Ready to plunge into mud? Get your South Korea visa and other travel arrangements ready to get down and dirty at this classic mud fest.
2. La Tomatina, Spain – A Festival of Tomato Fights!
One big red mess; this festival needs no introduction!
Many will be familiar with this festival, thanks to the movie ‘Zindagi Na Milegi Dobara‘.
Held on the last Wednesday of August each year in the Valencian town of Buñol in Spain, La Tomatina is the craziest, wildest and certainly most traditional festival in the world. This annual festival involves individuals throwing tomatoes and is perhaps the largest food fight in the world, solely for entertainment purposes. Thousands of locals and international tourists arrive at the town square to hurl tomatoes at each other.
How the tradition was born: In 1945, there was a parade being held in the main square. Few young men who were watching the parade wanted to interrupt and cause the participants to fall. They picked tomatoes from a vegetable stand nearby and soon a tomato fight ensued. Next year onwards, the same boys carried out the tomato fight bringing their own tomatoes. This gave birth to the La Tomatina festival!
To witness and participate in this food fight, tourists from across the globe flock to Spain in large numbers. If you too wish to participate in this fiesta madness, book your travel arrangements well in advance. The reason being, unavailability of accommodation, steep flight tickets, delayed Spain visa process etc.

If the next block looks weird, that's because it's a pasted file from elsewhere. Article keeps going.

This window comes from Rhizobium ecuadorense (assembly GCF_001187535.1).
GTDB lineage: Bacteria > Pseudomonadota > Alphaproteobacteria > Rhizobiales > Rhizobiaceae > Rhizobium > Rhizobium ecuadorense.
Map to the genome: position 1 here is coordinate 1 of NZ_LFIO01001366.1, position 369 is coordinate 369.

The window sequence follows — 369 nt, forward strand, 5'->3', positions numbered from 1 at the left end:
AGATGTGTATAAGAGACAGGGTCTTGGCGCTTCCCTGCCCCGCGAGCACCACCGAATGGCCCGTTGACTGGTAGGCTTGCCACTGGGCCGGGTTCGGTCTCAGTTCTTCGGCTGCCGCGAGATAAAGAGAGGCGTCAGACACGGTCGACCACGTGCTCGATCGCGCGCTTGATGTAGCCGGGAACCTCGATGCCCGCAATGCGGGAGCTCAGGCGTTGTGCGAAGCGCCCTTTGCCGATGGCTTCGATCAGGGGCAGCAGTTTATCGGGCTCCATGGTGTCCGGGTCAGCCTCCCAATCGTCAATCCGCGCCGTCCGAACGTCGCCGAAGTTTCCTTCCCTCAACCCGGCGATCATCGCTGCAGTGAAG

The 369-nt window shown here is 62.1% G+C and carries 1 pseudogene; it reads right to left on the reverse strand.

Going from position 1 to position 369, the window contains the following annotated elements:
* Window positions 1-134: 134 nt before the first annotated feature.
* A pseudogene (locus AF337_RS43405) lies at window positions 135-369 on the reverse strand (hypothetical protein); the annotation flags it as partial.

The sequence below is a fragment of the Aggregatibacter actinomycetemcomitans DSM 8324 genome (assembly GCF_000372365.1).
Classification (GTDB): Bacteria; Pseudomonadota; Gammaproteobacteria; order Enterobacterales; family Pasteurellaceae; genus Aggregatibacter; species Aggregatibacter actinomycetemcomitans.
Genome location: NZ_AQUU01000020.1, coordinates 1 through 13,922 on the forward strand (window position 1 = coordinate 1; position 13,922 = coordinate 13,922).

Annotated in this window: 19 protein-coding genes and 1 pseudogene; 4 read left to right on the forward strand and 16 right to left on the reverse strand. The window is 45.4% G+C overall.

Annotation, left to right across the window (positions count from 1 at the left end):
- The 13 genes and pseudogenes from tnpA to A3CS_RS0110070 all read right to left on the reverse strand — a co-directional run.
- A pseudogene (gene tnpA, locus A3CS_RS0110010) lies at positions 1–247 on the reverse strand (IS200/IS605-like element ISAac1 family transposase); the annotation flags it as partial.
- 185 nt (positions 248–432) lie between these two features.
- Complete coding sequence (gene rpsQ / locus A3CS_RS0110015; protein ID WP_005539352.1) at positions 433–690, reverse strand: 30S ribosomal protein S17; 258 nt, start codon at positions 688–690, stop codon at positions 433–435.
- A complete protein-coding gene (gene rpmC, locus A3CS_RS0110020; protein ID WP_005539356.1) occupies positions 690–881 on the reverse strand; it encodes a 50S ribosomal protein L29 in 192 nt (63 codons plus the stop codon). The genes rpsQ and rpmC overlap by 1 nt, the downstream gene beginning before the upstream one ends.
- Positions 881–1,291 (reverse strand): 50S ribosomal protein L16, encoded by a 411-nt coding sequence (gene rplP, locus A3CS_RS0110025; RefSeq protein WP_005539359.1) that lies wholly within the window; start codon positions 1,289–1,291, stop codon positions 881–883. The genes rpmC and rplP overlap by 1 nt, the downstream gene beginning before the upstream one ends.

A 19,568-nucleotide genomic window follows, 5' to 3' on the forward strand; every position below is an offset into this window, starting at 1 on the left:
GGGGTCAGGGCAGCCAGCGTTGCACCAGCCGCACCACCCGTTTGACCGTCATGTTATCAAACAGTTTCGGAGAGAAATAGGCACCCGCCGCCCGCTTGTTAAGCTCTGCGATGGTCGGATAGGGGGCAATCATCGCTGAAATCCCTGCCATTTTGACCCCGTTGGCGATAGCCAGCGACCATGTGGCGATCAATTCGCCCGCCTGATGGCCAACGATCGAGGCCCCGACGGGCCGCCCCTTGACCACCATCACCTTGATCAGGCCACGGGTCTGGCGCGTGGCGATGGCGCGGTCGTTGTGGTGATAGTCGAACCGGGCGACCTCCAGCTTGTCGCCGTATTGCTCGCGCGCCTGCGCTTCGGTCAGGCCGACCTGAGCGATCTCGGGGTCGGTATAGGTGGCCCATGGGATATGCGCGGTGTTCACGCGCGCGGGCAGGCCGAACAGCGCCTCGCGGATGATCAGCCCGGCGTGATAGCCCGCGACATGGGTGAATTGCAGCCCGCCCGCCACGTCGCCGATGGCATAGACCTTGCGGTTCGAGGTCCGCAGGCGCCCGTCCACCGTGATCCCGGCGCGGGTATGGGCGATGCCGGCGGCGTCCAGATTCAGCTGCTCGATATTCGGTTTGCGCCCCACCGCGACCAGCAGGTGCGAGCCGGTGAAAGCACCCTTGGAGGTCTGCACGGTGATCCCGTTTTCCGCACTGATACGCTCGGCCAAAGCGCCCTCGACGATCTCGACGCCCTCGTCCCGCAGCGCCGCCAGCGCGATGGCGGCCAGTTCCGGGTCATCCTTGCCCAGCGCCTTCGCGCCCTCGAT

While India celebrates Holi with colours, Spain celebrates with tomatoes.
3. Chinchilla Watermelon Festival, Australia – A Festival of Melon Fights!
The Melon Capital of Australia, Chinchilla, a friendly Queensland town regularly pulls more than 15,000 visitors to participate in a range of fun and quirky melon-related experiences, including melon skiing, melon sliding, melon bullseye, melon race, melon tossing, melon hat wearing to melon iron man, melon-eating competition, melon bungee, biggest melon weigh-in and melon farm tours among others. Furthermore, the festival also involves other entertainment activities such as a beach party, street parade, market stalls, free family activities, festival feasts, a golf day, a poets’ breakfast, and arts and crafts exhibition among others.